Influenza Vaccine Mandate Math

Last week, I described five steps individual hospitals, systems and society should take when implementing compulsory influenza vaccination of healthcare workers. One component of many influenza vaccine policies is mandatory surgical masks for healthcare workers who refuse or otherwise cannot receive the vaccine. Does masking unvaccinated healthcare workers even make sense? Or rather, who is more likely to spread influenza in hospitals - an unmasked, vaccinated healthcare worker or an unvaccinated, masked healthcare worker? Let's look at the numbers.

Let's assume influenza vaccine is 50% effective. In 2014-15, overall effectiveness was 19% while in 2012-13 and 2013-14 it was 49% and 51%, respectively. I'll give the vaccine a mulligan last year since during the prior decade, vaccines were far more effective. Let's further assume with vaccine mandates, 90% of healthcare workers receive the vaccine and 10% do not.

If 90% receive a vaccine that is 50% effective, we will have 45% of healthcare workers in our hospital protected and 45% unprotected. The tricky thing is that we won't know who is protected or unprotected. And what if the 45% vaccinated but non-immune healthcare workers assume they are immune and work while sick? You can imagine them saying - "I'm sick, but it's not influenza because I was vaccinated, so I'll do my ICU shift." Any mandatory vaccination policy should consider that scenario or it's possible that the mandate could make hospitals less safe. But what of the 10% required to wear masks? I suspect they'd be more likely to stay home if sick, but even if they don't they'll be wearing a mask!

Finally, if I had a choice between being cared for by a vaccinated, unmasked healthcare worker or a masked, unvaccinated healthcare worker, I'd chose the mask. That is, until we implement influenza prevention bundles that focus on presenteeism.

Note: Mike wrote a fantastic quantitative post (in 2010!!) comparing a vaccine mandate to a presenteeism reduction policy. His conclusion: "Reducing presenteeism by 1 percentage point (from 70% to 69%) would have the same impact as increasing vaccination from 70% to 98%." It's too bad not many read the blog back in 2010...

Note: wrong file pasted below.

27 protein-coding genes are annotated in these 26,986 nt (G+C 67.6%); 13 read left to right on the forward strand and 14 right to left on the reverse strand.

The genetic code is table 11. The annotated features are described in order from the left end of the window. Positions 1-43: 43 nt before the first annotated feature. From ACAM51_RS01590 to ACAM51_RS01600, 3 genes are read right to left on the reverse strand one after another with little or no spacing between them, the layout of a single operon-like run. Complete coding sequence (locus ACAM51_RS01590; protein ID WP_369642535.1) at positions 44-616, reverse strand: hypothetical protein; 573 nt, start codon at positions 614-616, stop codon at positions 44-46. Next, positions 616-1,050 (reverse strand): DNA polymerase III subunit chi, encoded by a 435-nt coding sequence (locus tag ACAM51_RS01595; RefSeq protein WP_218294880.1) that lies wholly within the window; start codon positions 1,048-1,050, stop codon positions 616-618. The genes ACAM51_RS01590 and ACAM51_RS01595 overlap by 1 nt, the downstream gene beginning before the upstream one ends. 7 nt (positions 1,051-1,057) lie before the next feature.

1. The mask worries me. There are unpublished data showing that masked HCWs touch their face more, which puts them at higher risk of auto inoculation with respiratory pathogens. And perhaps the distraction of the mask could lead to errors. The other mask issue that makes no sense to me is requiring unvaccinated HCWs to wear a mask--if you believe the mask is effective, and knowing that the vaccine is not that great (60% effective in a good year), shouldn't everyone (vaccinated and unvaccinated) wear masks? This logic exposes the true reason behind the mask--it's punitive and coercive. I will never understand why everyone jumped on the vaccine mandate. I think it's mostly a public relations ploy.

  2. So you don't like "chin warmers" Mike? Masking as a punitive move to shame the unvaccinated seems to make sense only if influenza vaccine is 80-100% effective.

    And if masks are at all effective, what if your prevailing respiratory virus causing ILI is rhinovirus, Human Metapneumovirus, or adenovirus? Who are you protecting with the masks? Our information from viral panels done during respiratory clusters or outbreaks have shown that we have not had a single pure outbreak (one viral type) since 2012. The prevailing viruses have included hMPV, RSV, Influenza A and B, adenovirus and most recently rhinovirus which caused clusters of illness with pneumonia and ILI. We have also had patients have more than one virus at the same time, some are spread by droplet and some by contact. Hence we have combined Contact/Droplet precautions for respiratory or gastrointestinal illness

    We close cohorts with respiratory or GI clusters, and mask every employee or visitor in our LTCF for anyone entering that unit, We also cohort staff, suspend group activities, have in-room therapy as opposed to having patients move off the unit to common therapy rooms, and enhance environmental cleaning/disinfecting. The approach seems to be an efficacious for us to control outbreaks and spread of disease to other units.

    We do not mandate influenza vaccine, but our employee rates have exceeded 80% for over 5 years. However,recently, our most recent outbreaks have seemed to come from family and visitors. We are pretty militant about sending ill employees home. It is a complex issue.

    1. Thanks for sharing your thoughts. I always learn a lot from your comments.


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